Who's In It: Richard Roxburgh, Ioan Gruffudd, Daniel Wylie, Rhys Wakefield, Alice Parkinson
The Basics:Some spelunkers get stuck in a miles-deep cave. It's a dead-end-filled, flooded thing that's so terrifyingly pitch black, twisty and claustrophobia-inducing that it mostly feels like they're all trying to squeeze themselves through an enormous, rock-based lower intestine. And that's the point, of course. They are all--or most of them, anyway--completely doomed. And because it stars a lot of Australian actors you might not even recognize (as well as Ioan Gruffudd), you have no idea which ones are going to drown (or worse) first.
What's The Deal: The worst components of this survival adventure, the stuff that'll make you wonder why you bothered buying a ticket--the dopey shouted dialogue, the seen-it-before father/son anger dynamic, the predictable one-by-one elimination of increasingly significant actors--are secondary to the sub-level Poseidon Adventure-style tension. That element is kept afloat with cool camerawork, lots of strenuous physicality and some really convincing replica cave sets. You get just enough of all that to keep yourself into what happens next and having a decent time. You'll barely think about how everything else on screen is mostly terrible. At least until after you leave the theater.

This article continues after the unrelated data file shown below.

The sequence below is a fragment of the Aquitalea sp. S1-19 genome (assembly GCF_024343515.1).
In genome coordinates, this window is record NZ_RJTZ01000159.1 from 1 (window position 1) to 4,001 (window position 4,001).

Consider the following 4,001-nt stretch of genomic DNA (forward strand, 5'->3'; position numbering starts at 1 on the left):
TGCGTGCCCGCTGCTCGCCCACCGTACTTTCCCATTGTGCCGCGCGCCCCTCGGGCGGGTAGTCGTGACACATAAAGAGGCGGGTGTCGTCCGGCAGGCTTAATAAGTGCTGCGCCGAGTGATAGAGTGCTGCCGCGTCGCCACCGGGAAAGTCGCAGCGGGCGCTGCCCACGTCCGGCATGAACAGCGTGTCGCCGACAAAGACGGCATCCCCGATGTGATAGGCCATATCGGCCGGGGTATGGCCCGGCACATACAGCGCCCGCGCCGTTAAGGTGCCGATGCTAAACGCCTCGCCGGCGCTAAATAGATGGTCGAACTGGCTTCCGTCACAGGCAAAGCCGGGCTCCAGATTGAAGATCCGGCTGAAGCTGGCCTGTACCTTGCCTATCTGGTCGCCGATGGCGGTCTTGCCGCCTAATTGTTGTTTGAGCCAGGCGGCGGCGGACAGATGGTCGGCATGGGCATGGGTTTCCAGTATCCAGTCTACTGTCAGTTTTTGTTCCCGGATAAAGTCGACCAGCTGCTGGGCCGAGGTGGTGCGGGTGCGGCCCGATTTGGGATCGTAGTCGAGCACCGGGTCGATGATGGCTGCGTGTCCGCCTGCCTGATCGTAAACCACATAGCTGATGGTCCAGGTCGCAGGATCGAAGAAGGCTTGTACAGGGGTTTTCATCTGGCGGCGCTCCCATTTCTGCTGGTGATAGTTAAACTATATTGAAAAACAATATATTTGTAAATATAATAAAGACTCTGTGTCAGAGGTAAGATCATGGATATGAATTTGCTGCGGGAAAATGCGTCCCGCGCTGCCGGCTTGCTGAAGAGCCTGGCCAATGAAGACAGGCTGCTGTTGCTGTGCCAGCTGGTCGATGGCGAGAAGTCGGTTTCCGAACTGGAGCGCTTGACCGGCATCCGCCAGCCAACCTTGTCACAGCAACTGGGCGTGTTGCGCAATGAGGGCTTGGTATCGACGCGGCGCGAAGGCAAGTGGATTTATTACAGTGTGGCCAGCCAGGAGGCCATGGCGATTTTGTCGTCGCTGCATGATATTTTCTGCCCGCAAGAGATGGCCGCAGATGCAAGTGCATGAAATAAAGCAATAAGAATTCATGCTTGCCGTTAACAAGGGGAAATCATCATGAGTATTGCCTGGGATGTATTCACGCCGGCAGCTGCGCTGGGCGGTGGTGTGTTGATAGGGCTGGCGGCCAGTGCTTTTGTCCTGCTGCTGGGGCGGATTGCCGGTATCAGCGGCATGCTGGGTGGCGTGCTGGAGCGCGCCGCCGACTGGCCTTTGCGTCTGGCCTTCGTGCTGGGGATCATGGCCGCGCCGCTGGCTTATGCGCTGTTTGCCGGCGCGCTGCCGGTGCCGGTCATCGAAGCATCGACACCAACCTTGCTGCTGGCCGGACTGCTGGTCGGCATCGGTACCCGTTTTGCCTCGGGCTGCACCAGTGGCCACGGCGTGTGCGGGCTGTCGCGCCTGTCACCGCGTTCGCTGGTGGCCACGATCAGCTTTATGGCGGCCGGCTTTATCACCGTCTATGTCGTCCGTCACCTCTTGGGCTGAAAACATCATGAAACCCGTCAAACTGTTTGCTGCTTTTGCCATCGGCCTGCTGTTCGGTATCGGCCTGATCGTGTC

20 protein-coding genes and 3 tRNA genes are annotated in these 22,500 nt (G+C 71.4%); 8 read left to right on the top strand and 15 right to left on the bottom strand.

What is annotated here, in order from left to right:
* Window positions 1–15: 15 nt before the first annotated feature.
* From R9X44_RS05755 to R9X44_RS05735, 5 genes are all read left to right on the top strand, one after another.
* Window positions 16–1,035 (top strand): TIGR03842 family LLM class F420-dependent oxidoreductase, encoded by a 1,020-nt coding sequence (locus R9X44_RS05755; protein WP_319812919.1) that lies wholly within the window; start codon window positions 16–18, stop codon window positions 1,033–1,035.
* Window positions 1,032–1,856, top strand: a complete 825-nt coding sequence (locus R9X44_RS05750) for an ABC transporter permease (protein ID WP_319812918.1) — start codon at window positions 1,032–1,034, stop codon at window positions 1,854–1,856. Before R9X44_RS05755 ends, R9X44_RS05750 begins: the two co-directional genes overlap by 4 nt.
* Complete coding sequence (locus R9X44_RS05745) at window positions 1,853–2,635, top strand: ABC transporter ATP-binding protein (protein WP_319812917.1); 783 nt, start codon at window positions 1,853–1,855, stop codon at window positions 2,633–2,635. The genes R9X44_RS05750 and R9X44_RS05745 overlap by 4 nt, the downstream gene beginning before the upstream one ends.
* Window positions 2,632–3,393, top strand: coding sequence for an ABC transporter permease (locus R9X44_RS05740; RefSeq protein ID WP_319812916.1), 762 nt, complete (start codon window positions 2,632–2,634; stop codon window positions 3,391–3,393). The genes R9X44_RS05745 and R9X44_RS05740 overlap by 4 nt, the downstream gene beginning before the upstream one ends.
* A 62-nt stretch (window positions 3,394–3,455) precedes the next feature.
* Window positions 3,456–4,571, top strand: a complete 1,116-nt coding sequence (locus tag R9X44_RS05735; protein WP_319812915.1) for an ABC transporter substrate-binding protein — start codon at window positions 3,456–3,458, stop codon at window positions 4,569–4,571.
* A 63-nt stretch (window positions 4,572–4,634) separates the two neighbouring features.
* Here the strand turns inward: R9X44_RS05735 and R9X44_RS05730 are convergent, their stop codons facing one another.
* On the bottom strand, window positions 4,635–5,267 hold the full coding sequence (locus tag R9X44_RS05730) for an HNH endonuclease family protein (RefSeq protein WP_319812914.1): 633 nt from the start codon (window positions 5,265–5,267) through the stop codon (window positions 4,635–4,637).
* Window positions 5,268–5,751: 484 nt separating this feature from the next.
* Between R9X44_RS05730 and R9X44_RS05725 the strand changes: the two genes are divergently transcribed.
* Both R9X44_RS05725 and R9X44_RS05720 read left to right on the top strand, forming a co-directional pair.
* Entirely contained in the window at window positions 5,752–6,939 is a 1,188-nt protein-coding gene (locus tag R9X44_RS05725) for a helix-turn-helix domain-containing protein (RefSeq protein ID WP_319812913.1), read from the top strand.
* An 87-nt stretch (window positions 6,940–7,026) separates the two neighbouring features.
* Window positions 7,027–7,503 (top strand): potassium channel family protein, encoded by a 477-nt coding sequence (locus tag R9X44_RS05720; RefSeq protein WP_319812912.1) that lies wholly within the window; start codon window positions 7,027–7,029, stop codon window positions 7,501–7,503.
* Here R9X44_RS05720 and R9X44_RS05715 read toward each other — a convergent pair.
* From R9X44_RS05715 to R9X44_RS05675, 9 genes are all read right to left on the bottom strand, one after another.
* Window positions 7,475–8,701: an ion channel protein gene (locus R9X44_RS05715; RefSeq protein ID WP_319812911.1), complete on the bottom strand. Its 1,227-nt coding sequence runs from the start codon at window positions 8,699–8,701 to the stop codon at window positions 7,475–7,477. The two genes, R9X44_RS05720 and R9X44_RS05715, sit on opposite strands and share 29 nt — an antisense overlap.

The Part Where It Gets Sort of 127 Hours-Ish: One of the characters is forced into a do-or-die situation that will make a lot of audience members wince and/or look away. It would be great if that gruesome stunt also involved a level of concern for the person it happens to, but it doesn't. So to invoke the character-based 127 is a little hyperbolic, I admit. You'll care about as much as you do when someone gets torn apart in a Saw sequel.
The Part Where The Monsters from The Descent Show Up: They don't. Not knowing anything about this movie going in besides its cave setting, I arrived equipped with fond memories of that very cool creepshow. And I assumed, wrongly, that they'd all stumble across some kind of eat-your-face creature from prehistory. So if your imagination runs that direction like mine usually does, you can set that expectation aside.
The Part Where You Realize That The Badass Cave Guy Is the Same Actor Who Played the Prissy, "Like a Virgin"-singing Duke In Moulin Rouge
His name is Richard Roxburgh. He's a big star in Australia. Not so big in the U.S. And he is at least 50% chameleon. In fact, I confess that I had to be told afterward that he was the same person. And no, he doesn't sing here.